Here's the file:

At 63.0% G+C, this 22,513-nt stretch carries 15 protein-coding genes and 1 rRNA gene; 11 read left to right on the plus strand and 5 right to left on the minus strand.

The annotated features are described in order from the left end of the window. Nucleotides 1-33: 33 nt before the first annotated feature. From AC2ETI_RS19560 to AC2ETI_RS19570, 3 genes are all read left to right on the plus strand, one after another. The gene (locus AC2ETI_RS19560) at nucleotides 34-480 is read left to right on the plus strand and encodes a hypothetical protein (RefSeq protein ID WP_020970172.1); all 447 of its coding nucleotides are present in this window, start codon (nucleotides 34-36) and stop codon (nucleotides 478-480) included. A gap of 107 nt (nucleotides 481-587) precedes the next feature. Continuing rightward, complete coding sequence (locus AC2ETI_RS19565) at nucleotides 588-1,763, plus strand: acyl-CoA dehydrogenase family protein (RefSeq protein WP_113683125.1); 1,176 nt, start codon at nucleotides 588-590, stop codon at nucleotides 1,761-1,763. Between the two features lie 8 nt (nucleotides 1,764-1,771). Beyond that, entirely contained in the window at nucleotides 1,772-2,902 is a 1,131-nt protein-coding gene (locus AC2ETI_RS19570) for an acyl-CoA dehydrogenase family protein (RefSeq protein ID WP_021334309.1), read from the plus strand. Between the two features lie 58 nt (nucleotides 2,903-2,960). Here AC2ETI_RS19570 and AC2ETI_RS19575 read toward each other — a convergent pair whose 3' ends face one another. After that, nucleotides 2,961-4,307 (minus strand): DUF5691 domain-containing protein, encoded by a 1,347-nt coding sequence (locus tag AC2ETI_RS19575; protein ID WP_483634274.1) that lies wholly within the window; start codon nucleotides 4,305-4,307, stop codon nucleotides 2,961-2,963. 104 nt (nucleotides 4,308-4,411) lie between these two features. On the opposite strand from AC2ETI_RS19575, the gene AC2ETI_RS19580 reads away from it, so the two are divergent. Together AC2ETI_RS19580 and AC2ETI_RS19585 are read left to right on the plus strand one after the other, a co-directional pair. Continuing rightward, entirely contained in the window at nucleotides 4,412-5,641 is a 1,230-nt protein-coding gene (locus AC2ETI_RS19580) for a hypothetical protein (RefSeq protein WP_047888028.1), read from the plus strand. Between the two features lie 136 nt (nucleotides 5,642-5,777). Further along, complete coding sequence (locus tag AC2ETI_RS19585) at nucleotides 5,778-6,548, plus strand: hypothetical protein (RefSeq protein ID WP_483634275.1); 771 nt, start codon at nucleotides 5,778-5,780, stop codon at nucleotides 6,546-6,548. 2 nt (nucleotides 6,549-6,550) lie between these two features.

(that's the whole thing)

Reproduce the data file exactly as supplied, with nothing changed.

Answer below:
At 63.0% G+C, this 22,513-nt stretch carries 15 protein-coding genes and 1 rRNA gene; 11 read left to right on the plus strand and 5 right to left on the minus strand.

The annotated features are described in order from the left end of the window. Nucleotides 1-33: 33 nt before the first annotated feature. From AC2ETI_RS19560 to AC2ETI_RS19570, 3 genes are all read left to right on the plus strand, one after another. The gene (locus AC2ETI_RS19560) at nucleotides 34-480 is read left to right on the plus strand and encodes a hypothetical protein (RefSeq protein ID WP_020970172.1); all 447 of its coding nucleotides are present in this window, start codon (nucleotides 34-36) and stop codon (nucleotides 478-480) included. A gap of 107 nt (nucleotides 481-587) precedes the next feature. Continuing rightward, complete coding sequence (locus AC2ETI_RS19565) at nucleotides 588-1,763, plus strand: acyl-CoA dehydrogenase family protein (RefSeq protein WP_113683125.1); 1,176 nt, start codon at nucleotides 588-590, stop codon at nucleotides 1,761-1,763. Between the two features lie 8 nt (nucleotides 1,764-1,771). Beyond that, entirely contained in the window at nucleotides 1,772-2,902 is a 1,131-nt protein-coding gene (locus AC2ETI_RS19570) for an acyl-CoA dehydrogenase family protein (RefSeq protein ID WP_021334309.1), read from the plus strand. Between the two features lie 58 nt (nucleotides 2,903-2,960). Here AC2ETI_RS19570 and AC2ETI_RS19575 read toward each other — a convergent pair whose 3' ends face one another. After that, nucleotides 2,961-4,307 (minus strand): DUF5691 domain-containing protein, encoded by a 1,347-nt coding sequence (locus tag AC2ETI_RS19575; protein ID WP_483634274.1) that lies wholly within the window; start codon nucleotides 4,305-4,307, stop codon nucleotides 2,961-2,963. 104 nt (nucleotides 4,308-4,411) lie between these two features. On the opposite strand from AC2ETI_RS19575, the gene AC2ETI_RS19580 reads away from it, so the two are divergent. Together AC2ETI_RS19580 and AC2ETI_RS19585 are read left to right on the plus strand one after the other, a co-directional pair. Continuing rightward, entirely contained in the window at nucleotides 4,412-5,641 is a 1,230-nt protein-coding gene (locus AC2ETI_RS19580) for a hypothetical protein (RefSeq protein WP_047888028.1), read from the plus strand. Between the two features lie 136 nt (nucleotides 5,642-5,777). Further along, complete coding sequence (locus tag AC2ETI_RS19585) at nucleotides 5,778-6,548, plus strand: hypothetical protein (RefSeq protein ID WP_483634275.1); 771 nt, start codon at nucleotides 5,778-5,780, stop codon at nucleotides 6,546-6,548. 2 nt (nucleotides 6,549-6,550) lie between these two features.